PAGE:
American Players Theatre
5950 Golf Course Road
P.O. Box 819
Spring Green, WI 53588
Box Office: 608-588-2361
Recently, Sara Becker – APT’s Director of Voice and Text, and Dramaturg and Cymbeline co-adaptor along with director Marti Lyons – answered some questions about how they came to adapt Cymbeline and what the experience was like. Check out her answers for insights on what really goes into adapting a large Shakespearean play.
Have you adapted classic texts for smaller, modern casts before?
Sara: It’s very unusual for me to work on Shakespeare plays that don’t have some level of cutting involved. As a Voice and Text coach, I love it when I get invited to collaborate with the director on creating their cut. It helps me to get to know their point of view and how they like to work.
The really liberating thing about working on Shakespeare is that no one knows for sure what the definitive edition of any of these plays are. They were published after his death, compiled from bootleg editions, partial actor scripts, etc. (as anyone who saw our production of The Book of Will in 2019 will remember).
We started from Henry Woronicz’s excellent adaptation as an initial jumping off point, but ended up drawing from lots of editions and research, and the script has many beautiful ideas the actors brought to rehearsals and workshops.
I think the group of us have really found a way to let this play shine for this group of artists at this time, for this audience.
We started thinking of this play when we workshopped in 2020. At that time, it was just sort of a thought experiment and a way to keep limber. But in those Zoom rooms, it was really clear that something special and important was germinating. I’m so glad APT invested in seeing Marti’s vision come to fruition.
What drew you to Cymbeline in particular?
Sara: I love that it is a late career Shakespeare. His early plays are so different from his late plays, and he seemed to always be trying to push his skills as a writer. You look at all of the elements in this play leading up to the glorious last scene, and have to wonder how he’s keeping all these balls in the air. How in heck is he going to tie this one up? It’s a big play.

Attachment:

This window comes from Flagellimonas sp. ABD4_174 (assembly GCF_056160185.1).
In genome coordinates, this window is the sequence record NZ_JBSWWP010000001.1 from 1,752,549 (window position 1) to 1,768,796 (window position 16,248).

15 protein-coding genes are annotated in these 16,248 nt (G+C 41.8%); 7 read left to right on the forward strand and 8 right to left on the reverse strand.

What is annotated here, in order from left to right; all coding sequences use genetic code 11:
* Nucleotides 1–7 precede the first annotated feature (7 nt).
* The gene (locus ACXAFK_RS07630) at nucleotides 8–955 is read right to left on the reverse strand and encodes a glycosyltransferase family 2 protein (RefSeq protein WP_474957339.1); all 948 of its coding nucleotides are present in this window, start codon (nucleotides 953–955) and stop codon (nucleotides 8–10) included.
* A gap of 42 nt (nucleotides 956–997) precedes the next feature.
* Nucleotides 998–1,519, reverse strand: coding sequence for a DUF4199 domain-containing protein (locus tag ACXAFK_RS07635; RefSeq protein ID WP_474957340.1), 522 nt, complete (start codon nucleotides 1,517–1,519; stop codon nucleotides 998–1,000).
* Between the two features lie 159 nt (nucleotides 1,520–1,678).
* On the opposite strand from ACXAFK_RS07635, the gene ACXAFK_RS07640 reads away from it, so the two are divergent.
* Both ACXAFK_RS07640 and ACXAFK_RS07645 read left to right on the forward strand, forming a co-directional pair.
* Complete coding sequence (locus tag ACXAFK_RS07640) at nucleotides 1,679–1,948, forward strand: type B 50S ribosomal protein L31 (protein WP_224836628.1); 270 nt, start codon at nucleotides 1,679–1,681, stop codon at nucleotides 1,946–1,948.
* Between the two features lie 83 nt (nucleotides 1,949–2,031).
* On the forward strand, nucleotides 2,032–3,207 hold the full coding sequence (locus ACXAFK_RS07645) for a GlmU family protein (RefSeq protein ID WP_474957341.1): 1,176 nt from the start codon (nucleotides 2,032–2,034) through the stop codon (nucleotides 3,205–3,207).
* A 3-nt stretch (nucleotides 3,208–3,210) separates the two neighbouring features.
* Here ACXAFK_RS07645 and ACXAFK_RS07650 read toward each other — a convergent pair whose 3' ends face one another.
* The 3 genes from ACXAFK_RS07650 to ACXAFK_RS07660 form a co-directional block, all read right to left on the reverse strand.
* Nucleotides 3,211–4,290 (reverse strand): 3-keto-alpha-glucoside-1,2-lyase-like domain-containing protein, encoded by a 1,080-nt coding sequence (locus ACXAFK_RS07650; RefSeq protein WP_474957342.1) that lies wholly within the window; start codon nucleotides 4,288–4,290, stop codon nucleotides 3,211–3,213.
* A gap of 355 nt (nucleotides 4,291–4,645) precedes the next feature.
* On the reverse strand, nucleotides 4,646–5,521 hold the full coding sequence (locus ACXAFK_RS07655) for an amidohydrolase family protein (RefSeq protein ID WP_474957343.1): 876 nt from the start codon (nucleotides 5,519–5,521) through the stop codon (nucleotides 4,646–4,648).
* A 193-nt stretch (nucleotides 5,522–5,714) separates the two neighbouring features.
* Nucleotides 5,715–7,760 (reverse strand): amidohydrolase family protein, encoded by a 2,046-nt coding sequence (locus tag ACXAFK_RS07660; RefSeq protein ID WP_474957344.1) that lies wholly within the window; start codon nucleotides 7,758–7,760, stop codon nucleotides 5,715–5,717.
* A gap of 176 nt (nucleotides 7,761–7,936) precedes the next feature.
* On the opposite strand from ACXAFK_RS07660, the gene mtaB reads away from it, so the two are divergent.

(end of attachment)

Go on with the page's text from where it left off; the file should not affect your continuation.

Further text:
Also, He’s writing this play around the same time as The Tempest and Winter’s Tale. I love those plays too, and he’s at a time in his writing when he seems obsessed with themes of forgiveness. Forgiveness is really hard; mysterious. In life, it definitely doesn’t always follow a tidy five act structure. It’s fiercely personal and also the only way we can live as a community. We all mess up. Lots of people at the end of this play have something they have to apologize for - and to watch forgiveness and apology bounce around the stage and the community of this play is incredible.
That last couplet- “Never was a war did cease/ Ere bloody hands were washed, with such a peace” is incredible.
I liked that this same play has been interpreted so differently over time - it bugged George Bernard Shaw, it was held up as an example of Victorian ideal womanhood, it has been used to examine nationalism and empire. There’s just a lot there. It gives a great place to take a lot of the things we are working on culturally and be in dialog with them through Shakespeare’s language.
Also, it’s just a ridiculous mix of the greatest hits of Shakespeare’s other plays.
How did you decide what parts to keep and which to delete?
Sara: We really kept most of it, honestly. Some of it is told visually now, instead of with language. Some of it is told in a slightly different order than the original, or it is the same words but in the mouths of different characters. The big structural pillars of the story are all still there.
We didn’t go back and give Romeo and Juliet a happy ending or anything like that - although George Bernard Shaw (who had a lot to say about this play) couldn’t help himself and rewrote the end of this play just for his own amusement.
I think Shakespeare would like what this company has found.
For you, where does this sit in the realm of Shakespeare? Why was it important to stage this play now?
While it may not be as heavily produced as Shakespeare’s other plays, it’s not as obscure as some of his others. All of these plays tend to bubble up from time to time, and Cymbeline has enjoyed periods of enormous popularity at certain times in history.
There’s been a few big notable Cymbelines in the last few years - Cheek by Jowl did it in 2007 with Tom Hiddleston. Fiasco Theatre in NYC was a critic’s darling when they started doing it in 2009. There was even a really loosely adapted film with Ethan Hawke, Ed Harris and John Leguizamo in 2014. A former student of mine right now is doing a big production of it. When plays like this bubble up, it’s a great chance to see what themes we ask Shakespeare to help us explore.
This play speaks right into themes of misogyny, cancel culture, nationalism, the MeToo movement, and the complexity of forgiveness.
Did writing the show for a small cast of women make you hear the lines in a new way?
Sara: One of the actors made the observation in rehearsals that so much of the casual misogyny in this play would skate right past you until you hear a female-identifying actor speak it. There were lines that are just so joyous to hear, “Who is it can read a woman?”, “Could I find out the woman’s part in me - for there’s no motion that tends to vice in man, but I affirm it is the woman’s part”, and “You must be our housewife!”.
I have to say that gender fluidity is something that these plays were always built to do. It’s just this time we flip it on its head, instead of the all-male company of Shakespeare’s time you have an all-women company of our time. Perhaps some of the more horrifying aspects of gender are really just a performance - and if we get to see them performed, we can decide if we want to wear that costume too.
By the way, The Taming of the Shrew is up next! :)